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    Answer every question raised on restrictions imposed in Kashmir: SC to J&K

    Story outline

    • A bench headed by Justice NV Ramana told Solicitor General Tushar Mehta, appearing for the administration, that petitioners challenging the restrictions have argued in detail and he will have to answer all questions.
    • Mehta said most of the averments made by the petitioners on restrictions are "incorrect" and he will respond to each and every aspect when he argues in court.
    NEW DELHI: The Supreme Court on Thursday told the Jammu and Kashmir administration that it will have to respond to each and every question raised on the restrictions imposed in the erstwhile state after the abrogation of Article 370.

    A bench headed by Justice NV Ramana told Solicitor General Tushar Mehta, appearing for the administration, that petitioners challenging the restrictions have argued in detail and he will have to answer all questions.

    "Mr. Mehta you have to answer each and every question raised by the petitioners who have argued in detail. Your counter affidavit does not help us to come to any conclusion. Don't give the impression that you are not giving enough attention to the case," said the bench, comprising Justices R Subhash Reddy and BR Gavai.

    Mehta said most of the averments made by the petitioners on restrictions are "incorrect" and he will respond to each and every aspect when he argues in court.

    The solicitor general said he has a status report with him but he has not filed it in the court as the situation in Jammu and Kashmir is changing every single day and would like to show to the court the exact status at the time of his submission.

    At the outset, the top court clarified that except for one petition it does not have any detention matters pending before it.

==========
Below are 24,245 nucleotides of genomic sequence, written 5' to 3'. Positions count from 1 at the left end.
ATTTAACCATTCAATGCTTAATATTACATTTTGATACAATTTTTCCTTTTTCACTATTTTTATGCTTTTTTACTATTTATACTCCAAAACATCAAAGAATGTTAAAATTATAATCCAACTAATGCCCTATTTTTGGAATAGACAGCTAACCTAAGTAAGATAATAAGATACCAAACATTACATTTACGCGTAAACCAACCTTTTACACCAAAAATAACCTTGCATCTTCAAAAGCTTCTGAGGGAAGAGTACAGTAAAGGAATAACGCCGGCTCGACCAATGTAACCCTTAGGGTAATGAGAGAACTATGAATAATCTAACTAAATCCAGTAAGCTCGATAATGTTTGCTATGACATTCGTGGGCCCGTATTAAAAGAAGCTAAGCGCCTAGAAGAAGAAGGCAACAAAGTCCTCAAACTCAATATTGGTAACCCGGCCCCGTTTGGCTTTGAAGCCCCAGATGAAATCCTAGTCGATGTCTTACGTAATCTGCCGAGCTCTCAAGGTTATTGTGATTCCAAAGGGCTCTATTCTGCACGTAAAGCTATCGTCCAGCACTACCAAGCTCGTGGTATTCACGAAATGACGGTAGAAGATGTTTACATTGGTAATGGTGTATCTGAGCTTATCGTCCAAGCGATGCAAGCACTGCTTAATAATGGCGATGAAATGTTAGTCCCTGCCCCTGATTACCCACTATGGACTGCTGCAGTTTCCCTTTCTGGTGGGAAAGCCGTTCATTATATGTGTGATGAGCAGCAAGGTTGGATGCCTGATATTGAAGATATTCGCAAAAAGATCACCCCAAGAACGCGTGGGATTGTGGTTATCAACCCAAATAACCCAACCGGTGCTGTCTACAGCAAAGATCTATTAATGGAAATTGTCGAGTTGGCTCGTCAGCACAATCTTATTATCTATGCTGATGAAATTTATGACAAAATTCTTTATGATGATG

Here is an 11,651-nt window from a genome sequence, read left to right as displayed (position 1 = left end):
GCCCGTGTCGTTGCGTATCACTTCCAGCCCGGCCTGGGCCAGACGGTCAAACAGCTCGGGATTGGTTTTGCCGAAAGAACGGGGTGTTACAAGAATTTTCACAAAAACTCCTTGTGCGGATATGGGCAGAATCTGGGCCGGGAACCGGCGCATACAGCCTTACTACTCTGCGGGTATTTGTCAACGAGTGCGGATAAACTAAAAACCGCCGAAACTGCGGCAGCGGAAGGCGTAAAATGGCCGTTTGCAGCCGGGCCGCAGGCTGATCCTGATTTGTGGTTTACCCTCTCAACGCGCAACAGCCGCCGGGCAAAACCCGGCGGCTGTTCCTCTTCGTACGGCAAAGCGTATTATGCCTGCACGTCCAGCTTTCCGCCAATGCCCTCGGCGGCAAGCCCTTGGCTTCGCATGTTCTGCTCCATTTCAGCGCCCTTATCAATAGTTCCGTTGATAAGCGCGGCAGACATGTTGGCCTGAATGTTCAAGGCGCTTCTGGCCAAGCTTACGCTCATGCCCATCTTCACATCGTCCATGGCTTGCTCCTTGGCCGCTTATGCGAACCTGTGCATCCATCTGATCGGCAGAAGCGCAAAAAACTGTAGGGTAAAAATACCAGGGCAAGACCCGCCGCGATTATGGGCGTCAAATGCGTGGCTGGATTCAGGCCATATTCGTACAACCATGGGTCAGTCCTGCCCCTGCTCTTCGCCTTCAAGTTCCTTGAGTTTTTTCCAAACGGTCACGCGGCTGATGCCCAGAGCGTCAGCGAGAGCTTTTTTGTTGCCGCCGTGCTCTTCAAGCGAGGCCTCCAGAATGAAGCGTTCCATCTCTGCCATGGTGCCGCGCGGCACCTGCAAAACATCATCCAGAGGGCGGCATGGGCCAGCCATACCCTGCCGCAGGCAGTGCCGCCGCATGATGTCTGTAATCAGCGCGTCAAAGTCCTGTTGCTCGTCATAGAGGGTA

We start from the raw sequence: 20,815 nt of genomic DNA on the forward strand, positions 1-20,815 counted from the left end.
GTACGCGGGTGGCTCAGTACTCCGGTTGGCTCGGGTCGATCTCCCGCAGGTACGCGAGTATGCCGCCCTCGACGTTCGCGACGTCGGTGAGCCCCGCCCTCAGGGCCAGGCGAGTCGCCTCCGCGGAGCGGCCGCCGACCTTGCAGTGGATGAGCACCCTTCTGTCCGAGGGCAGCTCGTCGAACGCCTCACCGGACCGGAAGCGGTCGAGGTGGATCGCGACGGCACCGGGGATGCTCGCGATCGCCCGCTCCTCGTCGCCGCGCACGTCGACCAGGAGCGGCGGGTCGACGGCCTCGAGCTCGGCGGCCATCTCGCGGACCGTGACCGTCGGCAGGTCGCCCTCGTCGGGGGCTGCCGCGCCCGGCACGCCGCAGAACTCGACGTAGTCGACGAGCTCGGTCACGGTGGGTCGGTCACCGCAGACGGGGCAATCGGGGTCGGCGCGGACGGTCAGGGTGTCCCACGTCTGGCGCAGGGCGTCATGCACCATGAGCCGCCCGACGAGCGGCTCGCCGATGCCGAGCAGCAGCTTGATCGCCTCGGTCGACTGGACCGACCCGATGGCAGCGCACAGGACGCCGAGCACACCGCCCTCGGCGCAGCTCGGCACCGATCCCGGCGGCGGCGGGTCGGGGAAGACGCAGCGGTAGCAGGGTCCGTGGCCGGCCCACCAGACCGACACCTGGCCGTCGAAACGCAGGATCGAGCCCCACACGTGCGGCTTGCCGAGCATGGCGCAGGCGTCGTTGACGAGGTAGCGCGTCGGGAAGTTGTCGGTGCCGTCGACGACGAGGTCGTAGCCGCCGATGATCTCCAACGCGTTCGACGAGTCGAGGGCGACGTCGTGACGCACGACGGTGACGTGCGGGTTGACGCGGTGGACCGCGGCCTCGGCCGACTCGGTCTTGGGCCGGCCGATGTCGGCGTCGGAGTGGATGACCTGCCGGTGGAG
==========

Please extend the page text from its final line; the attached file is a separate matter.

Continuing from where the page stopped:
"We are not hearing any detention matters with regard to Jammu and Kashmir. We are currently hearing two petitions filed by Anuradha Bhasin and Ghulam Nabi Azad which are on restrictions in freedom of movement, press, etc," it said, adding that only one habeas corpus petition is pending.

    It said only one habeas corpus (against detention of a business man) is pending because the petitioner had simultaneously moved before the J&K high court and the Supreme Court.

    "Now they have withdrawn from the high court and hence the petition is pending here," the bench said.
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    3 Comments on this Story

    sonykuty Sundaramoorthy264 days ago
    It is OK. If all questions are answered in a one-liner - In the interest of National Security- then what happens. The court will get clean bowled. Government has neither a soul to plead nor a body to slap is the famous idiom.
    Devidas Telakat264 days ago
    very exercise of defence power open to judicial scrutiny? Even in peace time it is available at a minimum which because it is a high purpose power will vary according to the necessity of the moment which has to be assessed by army professionals,not judges. When stones were used lethally against the armed forces,the SC prescribed response with pellets! Does an army man lose his right of private defence?He may use attacking force outside private defence only under orders of his superior.But right of private defence is not so conditioned.
    Rajendra Kumar264 days ago
    If Courts are more concerned then why Judges do not take over administration for a year and let Gulam Nabi Ajad be their advisor.
    The Economic Times